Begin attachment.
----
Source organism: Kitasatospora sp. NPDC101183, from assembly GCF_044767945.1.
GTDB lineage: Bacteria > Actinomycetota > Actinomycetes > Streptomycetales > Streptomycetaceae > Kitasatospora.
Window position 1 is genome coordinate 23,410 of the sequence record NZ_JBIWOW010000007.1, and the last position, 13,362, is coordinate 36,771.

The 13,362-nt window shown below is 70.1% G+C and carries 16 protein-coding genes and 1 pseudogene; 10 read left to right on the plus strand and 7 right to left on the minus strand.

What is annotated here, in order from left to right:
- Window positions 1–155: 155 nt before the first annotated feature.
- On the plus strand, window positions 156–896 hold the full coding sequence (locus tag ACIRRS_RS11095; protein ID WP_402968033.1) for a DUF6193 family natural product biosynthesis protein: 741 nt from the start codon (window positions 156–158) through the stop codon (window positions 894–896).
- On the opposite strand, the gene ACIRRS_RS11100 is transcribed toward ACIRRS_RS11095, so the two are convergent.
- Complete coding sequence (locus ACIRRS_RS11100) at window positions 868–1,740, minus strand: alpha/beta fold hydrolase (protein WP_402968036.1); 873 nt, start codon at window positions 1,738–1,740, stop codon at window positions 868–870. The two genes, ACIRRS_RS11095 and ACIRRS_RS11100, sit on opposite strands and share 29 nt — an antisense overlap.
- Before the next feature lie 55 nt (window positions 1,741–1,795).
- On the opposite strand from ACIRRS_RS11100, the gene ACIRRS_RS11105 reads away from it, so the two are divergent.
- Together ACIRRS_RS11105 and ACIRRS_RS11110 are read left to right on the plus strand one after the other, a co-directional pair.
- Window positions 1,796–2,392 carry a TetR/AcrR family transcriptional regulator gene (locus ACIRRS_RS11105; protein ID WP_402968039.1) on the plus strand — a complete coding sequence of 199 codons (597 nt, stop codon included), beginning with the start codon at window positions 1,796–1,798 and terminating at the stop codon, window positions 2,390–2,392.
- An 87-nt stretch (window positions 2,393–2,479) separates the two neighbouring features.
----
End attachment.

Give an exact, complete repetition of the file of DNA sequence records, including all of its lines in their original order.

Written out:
Source organism: Kitasatospora sp. NPDC101183, from assembly GCF_044767945.1.
GTDB lineage: Bacteria > Actinomycetota > Actinomycetes > Streptomycetales > Streptomycetaceae > Kitasatospora.
Window position 1 is genome coordinate 23,410 of the sequence record NZ_JBIWOW010000007.1, and the last position, 13,362, is coordinate 36,771.

The 13,362-nt window shown below is 70.1% G+C and carries 16 protein-coding genes and 1 pseudogene; 10 read left to right on the plus strand and 7 right to left on the minus strand.

What is annotated here, in order from left to right:
- Window positions 1–155: 155 nt before the first annotated feature.
- On the plus strand, window positions 156–896 hold the full coding sequence (locus tag ACIRRS_RS11095; protein ID WP_402968033.1) for a DUF6193 family natural product biosynthesis protein: 741 nt from the start codon (window positions 156–158) through the stop codon (window positions 894–896).
- On the opposite strand, the gene ACIRRS_RS11100 is transcribed toward ACIRRS_RS11095, so the two are convergent.
- Complete coding sequence (locus ACIRRS_RS11100) at window positions 868–1,740, minus strand: alpha/beta fold hydrolase (protein WP_402968036.1); 873 nt, start codon at window positions 1,738–1,740, stop codon at window positions 868–870. The two genes, ACIRRS_RS11095 and ACIRRS_RS11100, sit on opposite strands and share 29 nt — an antisense overlap.
- Before the next feature lie 55 nt (window positions 1,741–1,795).
- On the opposite strand from ACIRRS_RS11100, the gene ACIRRS_RS11105 reads away from it, so the two are divergent.
- Together ACIRRS_RS11105 and ACIRRS_RS11110 are read left to right on the plus strand one after the other, a co-directional pair.
- Window positions 1,796–2,392 carry a TetR/AcrR family transcriptional regulator gene (locus ACIRRS_RS11105; protein ID WP_402968039.1) on the plus strand — a complete coding sequence of 199 codons (597 nt, stop codon included), beginning with the start codon at window positions 1,796–1,798 and terminating at the stop codon, window positions 2,390–2,392.
- An 87-nt stretch (window positions 2,393–2,479) separates the two neighbouring features.